Once it’s a habit, there’s no hurdle. But that takes a while.

    I’m with you about purpose, living400pounds – walking on a treadmill makes me warm, it helps my lower back when it’s out of whack, it is a way to watch TV without feeling depressed & cold after an hour or two, it makes me focus my eyes at a different distance (i’m on the computer WAY too much and my eye muscles get sore)…like everything else, I think the diet industry ruined the gym by making us feel like the only reason to do it is to lose weight.

  6. I find that even walking to get somewhere gets boring if it’s the same route all the time. But if I’m walking it enough to get bored of it it probably leads to somewhere I frequently need or want to go so I walk it anyway.

  7. I saw that article and considered commenting, but since I luuuurve exercise I didn’t want to sound like I was crashing the party. It’s weird, because I too hated PE and was totally uncoordinated as a kid (still can’t catch a ball to save my life), so “sports” aren’t my thing, but I love exercise. I like outside hobbies a lot (biking, hiking that sort of thing), but I also really like the gym. I like ellipticals and climbing the stair mill. All that stuff that most people seem to do only to lose weight… except that’s not why I do it. I just really like it. For me it’s like meditating. I suck at seated meditation (thank you ADD), do better at walking meditation, and do even better with an hour on a stairway to nowhere.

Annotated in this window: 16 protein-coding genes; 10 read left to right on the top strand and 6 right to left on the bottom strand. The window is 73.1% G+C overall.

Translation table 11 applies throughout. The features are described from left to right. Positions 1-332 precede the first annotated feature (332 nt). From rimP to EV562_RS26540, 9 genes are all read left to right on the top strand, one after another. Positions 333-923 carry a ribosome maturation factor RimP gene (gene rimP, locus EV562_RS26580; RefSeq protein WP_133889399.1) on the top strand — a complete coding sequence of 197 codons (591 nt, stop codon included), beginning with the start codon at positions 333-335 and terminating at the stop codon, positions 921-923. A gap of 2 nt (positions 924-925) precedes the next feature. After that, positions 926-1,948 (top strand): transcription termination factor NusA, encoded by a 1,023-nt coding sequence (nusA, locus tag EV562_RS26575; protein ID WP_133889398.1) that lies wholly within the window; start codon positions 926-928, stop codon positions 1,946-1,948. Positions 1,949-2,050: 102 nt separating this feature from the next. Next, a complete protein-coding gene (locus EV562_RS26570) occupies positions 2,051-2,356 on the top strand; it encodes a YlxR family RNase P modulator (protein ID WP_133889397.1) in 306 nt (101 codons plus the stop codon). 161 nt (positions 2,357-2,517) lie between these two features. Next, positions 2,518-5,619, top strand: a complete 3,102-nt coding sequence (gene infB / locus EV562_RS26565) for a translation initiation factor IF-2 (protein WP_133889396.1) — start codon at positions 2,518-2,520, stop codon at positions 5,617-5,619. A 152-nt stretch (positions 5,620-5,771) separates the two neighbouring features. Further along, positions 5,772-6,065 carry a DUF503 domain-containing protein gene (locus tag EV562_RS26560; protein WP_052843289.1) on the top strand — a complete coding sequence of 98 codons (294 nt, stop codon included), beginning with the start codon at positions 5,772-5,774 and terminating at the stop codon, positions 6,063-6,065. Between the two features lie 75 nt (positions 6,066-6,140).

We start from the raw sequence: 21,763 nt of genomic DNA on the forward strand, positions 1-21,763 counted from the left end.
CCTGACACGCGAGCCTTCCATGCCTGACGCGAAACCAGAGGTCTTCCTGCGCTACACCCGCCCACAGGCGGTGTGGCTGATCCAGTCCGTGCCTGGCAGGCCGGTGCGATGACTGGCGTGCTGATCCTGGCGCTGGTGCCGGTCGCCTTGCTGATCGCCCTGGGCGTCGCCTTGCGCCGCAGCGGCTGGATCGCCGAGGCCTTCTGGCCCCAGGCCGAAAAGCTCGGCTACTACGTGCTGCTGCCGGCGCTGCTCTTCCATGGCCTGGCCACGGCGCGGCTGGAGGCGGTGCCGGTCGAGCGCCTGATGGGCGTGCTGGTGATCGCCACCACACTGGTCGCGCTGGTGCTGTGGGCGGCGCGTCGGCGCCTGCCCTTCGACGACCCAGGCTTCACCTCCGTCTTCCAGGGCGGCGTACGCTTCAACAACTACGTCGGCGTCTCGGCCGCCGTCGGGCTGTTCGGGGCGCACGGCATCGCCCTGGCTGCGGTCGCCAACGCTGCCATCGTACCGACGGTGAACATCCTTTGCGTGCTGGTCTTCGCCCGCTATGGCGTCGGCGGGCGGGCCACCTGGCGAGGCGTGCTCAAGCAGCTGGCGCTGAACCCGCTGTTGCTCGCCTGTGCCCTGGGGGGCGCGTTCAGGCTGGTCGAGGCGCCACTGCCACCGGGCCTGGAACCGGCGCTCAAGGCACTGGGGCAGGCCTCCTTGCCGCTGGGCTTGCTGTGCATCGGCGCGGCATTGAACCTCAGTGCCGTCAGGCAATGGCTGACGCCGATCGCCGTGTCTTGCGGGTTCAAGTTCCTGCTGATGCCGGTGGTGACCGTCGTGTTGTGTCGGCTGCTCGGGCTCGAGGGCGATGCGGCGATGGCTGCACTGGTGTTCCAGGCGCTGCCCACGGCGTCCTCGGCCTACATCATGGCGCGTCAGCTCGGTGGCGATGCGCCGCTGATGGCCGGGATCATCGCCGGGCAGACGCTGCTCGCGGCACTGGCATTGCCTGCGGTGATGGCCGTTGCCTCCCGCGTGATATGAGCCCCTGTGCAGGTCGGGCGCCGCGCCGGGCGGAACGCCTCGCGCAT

I also like any exercise with a sort of gonzo component. Martial arts, Crossfit, pakour (of course I’m old and have bad knees so I suck at pakour, but it’s still fun to try ;-). Anything where I end up exhausted, sweaty and covered in scrapes and bruises… I am so there. I think it’s my way of combating that whole “fat chicks are frail” thing. Or maybe I just need the endorphin kick and since I don’t like roller coasters or scary movies I do this stuff instead.

    The thing that did hit me strongly about the article though was her realization about how important it is to admit you don’t like something, even something that everyone else will tell you you do like or would like if you just found the right version. I love exercise, but not everyone does and they don’t bloody HAVE to if they don’t. They don’t even have to try if they don’t want to. It doesn’t effect their status as a full citizen of the human race.

    • The thing that did hit me strongly about the article though was her realization about how important it is to admit you don’t like something, even something that everyone else will tell you you do like or would like if you just found the right version.

      Yes. I don’t love all exercise myself, but I totes agree with you.